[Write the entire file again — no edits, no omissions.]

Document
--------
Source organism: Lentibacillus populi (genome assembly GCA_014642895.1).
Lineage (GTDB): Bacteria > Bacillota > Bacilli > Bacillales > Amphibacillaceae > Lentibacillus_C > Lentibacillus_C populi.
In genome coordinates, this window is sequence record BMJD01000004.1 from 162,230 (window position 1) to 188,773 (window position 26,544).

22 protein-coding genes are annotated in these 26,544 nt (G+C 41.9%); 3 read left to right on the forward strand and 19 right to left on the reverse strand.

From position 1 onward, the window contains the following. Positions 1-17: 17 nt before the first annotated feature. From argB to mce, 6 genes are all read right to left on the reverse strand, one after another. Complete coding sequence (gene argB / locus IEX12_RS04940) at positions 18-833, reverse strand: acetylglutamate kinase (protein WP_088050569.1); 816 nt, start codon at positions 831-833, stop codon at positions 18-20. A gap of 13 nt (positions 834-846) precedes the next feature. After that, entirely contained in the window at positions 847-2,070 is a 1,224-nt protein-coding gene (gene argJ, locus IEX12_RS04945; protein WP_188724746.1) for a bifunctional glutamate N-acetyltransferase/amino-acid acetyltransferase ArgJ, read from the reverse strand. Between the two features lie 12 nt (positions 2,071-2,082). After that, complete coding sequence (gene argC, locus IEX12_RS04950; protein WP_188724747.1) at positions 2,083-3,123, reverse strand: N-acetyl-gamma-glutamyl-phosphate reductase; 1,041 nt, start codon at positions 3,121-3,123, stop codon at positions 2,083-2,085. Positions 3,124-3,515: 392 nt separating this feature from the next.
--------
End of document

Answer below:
Source organism: Lentibacillus populi (genome assembly GCA_014642895.1).
Lineage (GTDB): Bacteria > Bacillota > Bacilli > Bacillales > Amphibacillaceae > Lentibacillus_C > Lentibacillus_C populi.
In genome coordinates, this window is sequence record BMJD01000004.1 from 162,230 (window position 1) to 188,773 (window position 26,544).

22 protein-coding genes are annotated in these 26,544 nt (G+C 41.9%); 3 read left to right on the forward strand and 19 right to left on the reverse strand.

From position 1 onward, the window contains the following. Positions 1-17: 17 nt before the first annotated feature. From argB to mce, 6 genes are all read right to left on the reverse strand, one after another. Complete coding sequence (gene argB / locus IEX12_RS04940) at positions 18-833, reverse strand: acetylglutamate kinase (protein WP_088050569.1); 816 nt, start codon at positions 831-833, stop codon at positions 18-20. A gap of 13 nt (positions 834-846) precedes the next feature. After that, entirely contained in the window at positions 847-2,070 is a 1,224-nt protein-coding gene (gene argJ, locus IEX12_RS04945; protein WP_188724746.1) for a bifunctional glutamate N-acetyltransferase/amino-acid acetyltransferase ArgJ, read from the reverse strand. Between the two features lie 12 nt (positions 2,071-2,082). After that, complete coding sequence (gene argC, locus IEX12_RS04950; protein WP_188724747.1) at positions 2,083-3,123, reverse strand: N-acetyl-gamma-glutamyl-phosphate reductase; 1,041 nt, start codon at positions 3,121-3,123, stop codon at positions 2,083-2,085. Positions 3,124-3,515: 392 nt separating this feature from the next.